We brought all the waiting family and friends into Parker’s small room and gathered around the edge of his bed. There was such a weight of reverence in that room that the space itself felt denser and more illuminated than the hallway. Walking through the doorway was like moving through a plasma membrane. As Parker’s body had by that time been turned over onto its back, we could freely study and memorize his face during these, our last minutes of private communion with him. As heads bowed, I looked around. I felt that reverence or that illuminating presence, that vibration, only greatly heightened, and realized in an uncanny way for which I cannot account even as I write this, that everything was exactly as it was supposed to be: the shape and placement of the windows; the slant of late morning light on the floor; my own hands so ice cold their nails were bluegray; Randall’s soulful expression like a late Rembrandt self-portrait; Dalton whose bearing and depth was of a forty-five year old; Claire with her open, light-filled stare; my parents, so vulnerable and shaken; the soft faces of friends and family; the sense that others, unseen but real, were there, filling in all the blank spaces. And Parker’s Adonis form under a perfect sheet of white.

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On the next page, I’m standing again in his funeral, where a sea of faces full of compassionate anguish looked at us and sang a closing hymn that practically blew out a Mormon chapel’s walls and roof. Pain erupting in joy.

From Global Mom:

“The funeral,” Randall whispers, “It was. . .just. . .I can’t believe they all came.” I don’t want the children to notice our tears; weeping is almost all they’ve seen and heard and done for two weeks straight.


“They flew across the world, all those people,” I look down at our hands, gripping one another’s. He shakes his head; “How could they. . .? I’m just . . . And the music. . .” We tilt our heads to where our crowns meet. I feel him shaking.


The day of your own child’s funeral is the day you should never live to see. It is, in the imagination of those anticipating it in the abstract or in the minds of those observing it from afar, the hardest possible day of any parent’s life. It is the day when the father should collapse with a heart attack, one thinks, or the morning the mother should do something dangerous in her bathroom. The day you should never ever live to see, you parent. The day you would of course never want to relive.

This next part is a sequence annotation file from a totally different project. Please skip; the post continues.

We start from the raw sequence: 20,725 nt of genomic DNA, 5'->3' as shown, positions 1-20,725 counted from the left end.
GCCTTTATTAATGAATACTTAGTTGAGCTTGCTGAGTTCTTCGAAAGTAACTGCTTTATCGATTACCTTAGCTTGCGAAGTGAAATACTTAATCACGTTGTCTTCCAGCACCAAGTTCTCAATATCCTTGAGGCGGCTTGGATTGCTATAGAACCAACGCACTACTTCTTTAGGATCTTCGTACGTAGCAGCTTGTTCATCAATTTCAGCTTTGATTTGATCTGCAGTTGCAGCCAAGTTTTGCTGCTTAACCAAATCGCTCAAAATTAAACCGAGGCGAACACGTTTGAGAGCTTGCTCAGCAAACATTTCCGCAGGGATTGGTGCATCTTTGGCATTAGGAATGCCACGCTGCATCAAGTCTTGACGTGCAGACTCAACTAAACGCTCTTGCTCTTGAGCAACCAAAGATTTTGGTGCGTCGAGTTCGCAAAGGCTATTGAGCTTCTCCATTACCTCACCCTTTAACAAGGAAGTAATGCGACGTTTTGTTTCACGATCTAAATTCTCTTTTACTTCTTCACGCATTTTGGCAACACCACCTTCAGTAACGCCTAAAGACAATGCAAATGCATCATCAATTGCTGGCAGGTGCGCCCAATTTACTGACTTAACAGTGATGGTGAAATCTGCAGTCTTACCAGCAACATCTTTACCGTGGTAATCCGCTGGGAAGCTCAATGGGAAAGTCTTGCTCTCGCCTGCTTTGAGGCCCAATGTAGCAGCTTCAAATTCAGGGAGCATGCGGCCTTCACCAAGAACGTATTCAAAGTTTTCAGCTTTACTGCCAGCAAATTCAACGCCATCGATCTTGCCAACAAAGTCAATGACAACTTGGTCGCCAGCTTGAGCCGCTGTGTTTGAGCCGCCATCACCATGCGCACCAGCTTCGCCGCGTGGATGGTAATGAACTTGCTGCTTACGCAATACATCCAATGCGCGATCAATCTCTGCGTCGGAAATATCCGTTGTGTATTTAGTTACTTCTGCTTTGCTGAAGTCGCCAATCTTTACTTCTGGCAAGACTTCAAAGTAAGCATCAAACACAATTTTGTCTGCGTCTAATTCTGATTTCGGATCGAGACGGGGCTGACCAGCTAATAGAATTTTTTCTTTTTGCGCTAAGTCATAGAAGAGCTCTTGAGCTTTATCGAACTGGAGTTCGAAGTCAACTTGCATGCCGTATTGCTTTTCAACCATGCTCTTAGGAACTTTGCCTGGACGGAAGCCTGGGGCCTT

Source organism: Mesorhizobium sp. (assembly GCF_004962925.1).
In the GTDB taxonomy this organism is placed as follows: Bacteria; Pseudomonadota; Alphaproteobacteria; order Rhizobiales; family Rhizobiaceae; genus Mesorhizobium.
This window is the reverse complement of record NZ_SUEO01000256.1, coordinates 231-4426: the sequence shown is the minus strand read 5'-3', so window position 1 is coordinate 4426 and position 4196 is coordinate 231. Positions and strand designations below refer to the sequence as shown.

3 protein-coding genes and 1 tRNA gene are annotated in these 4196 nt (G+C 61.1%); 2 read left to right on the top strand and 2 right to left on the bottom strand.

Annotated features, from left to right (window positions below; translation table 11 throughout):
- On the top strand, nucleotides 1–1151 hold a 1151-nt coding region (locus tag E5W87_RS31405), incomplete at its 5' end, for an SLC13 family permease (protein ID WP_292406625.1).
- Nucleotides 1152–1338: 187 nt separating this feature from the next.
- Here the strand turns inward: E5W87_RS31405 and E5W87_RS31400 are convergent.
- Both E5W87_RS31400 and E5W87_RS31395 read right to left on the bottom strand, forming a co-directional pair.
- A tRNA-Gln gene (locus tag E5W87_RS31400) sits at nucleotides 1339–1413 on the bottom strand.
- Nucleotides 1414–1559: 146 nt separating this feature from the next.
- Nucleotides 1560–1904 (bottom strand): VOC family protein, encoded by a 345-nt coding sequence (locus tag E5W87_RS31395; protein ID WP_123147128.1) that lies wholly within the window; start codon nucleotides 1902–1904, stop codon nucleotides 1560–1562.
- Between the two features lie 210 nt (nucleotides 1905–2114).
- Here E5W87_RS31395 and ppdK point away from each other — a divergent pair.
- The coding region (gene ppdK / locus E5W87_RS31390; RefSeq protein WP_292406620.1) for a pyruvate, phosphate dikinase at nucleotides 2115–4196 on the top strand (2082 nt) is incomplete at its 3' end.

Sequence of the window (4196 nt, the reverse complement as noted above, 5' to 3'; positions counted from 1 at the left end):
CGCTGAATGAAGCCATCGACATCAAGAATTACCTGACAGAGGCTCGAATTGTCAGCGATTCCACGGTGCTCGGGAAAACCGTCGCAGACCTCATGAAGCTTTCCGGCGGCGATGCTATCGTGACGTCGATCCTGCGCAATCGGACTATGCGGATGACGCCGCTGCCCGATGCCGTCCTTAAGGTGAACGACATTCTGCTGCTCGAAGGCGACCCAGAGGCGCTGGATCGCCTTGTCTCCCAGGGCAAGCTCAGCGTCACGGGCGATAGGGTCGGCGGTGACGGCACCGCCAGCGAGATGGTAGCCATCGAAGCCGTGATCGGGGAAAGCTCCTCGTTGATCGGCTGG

Yet here we are, The Father and The Mother, bent together in Row 34 of an airplane, aching to relive it frame-by-frame. The day was that brilliant – brilliantly excruciating and brilliantly exquisite – like the sun that seemed to affix itself stubbornly at its peak, a sun that wouldn’t be dismissed from early morning until early evening, perched there on the topmost rung of sky like the high sounds of a bugle’s call, punchy, relentlessly scorching and brassily happy. All those things at once. That was the day.

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In the next chapter, I returned to Munich, the place of our exile, and remembered those who, though stymied in their efforts to connect with us parents, swooped in and carefully cradled our disoriented children. I read of teachers and church goers and work colleagues and utter strangers, I saw friends calling across the globe and emailing at all hours with wise counsel and sorrow in each syllable. I revisited revelation and miracles for which there can be no explanation unless one considers and accepts the reality of a spiritual world. Everywhere, I saw a tall, handsome young man whose highest post-mortal priority was and still is to minister to his family.

From Global Mom:

Somewhere in those half-sleeping, half-waking hours that immediately followed, all the lights went on in my inner dream cinema. Parker was there.

I wrote in my dream journal:

He was standing, smiling and fully in his element, in the center of a crescent shape of five people; two figures to his left, two to his right. He wore a light blue rugby shirt with a collar, white horizontal stripes and short sleeves, faded jeans, and sandals. Both his hands were in his pockets and his head was turned to look intently at the person to his left. That person, carrying some stacked books in her arms and dressed conservatively, was talking quietly to him. The setting was campus-like, with a backdrop of brilliant, glimmering green trees, and there was a neo-classical building like a specific one I knew from my own alma mater’s campus. Behind this crescent of figures, there were just a few other figures, all in their late teens or early twenties, crossing behind Parker and going up and down these steps into the neoclassical building.
Again, Parker was calm, but in no way indifferent, in fact, he was nodding lightly and seemed eagerly engaged. It was clear to me that he was learning something from whatever the young woman to his left was explaining. She was teaching him something, this I somehow intuitively understood, and he was new there in this setting,  being introduced to these people, to their conversation and to their ways.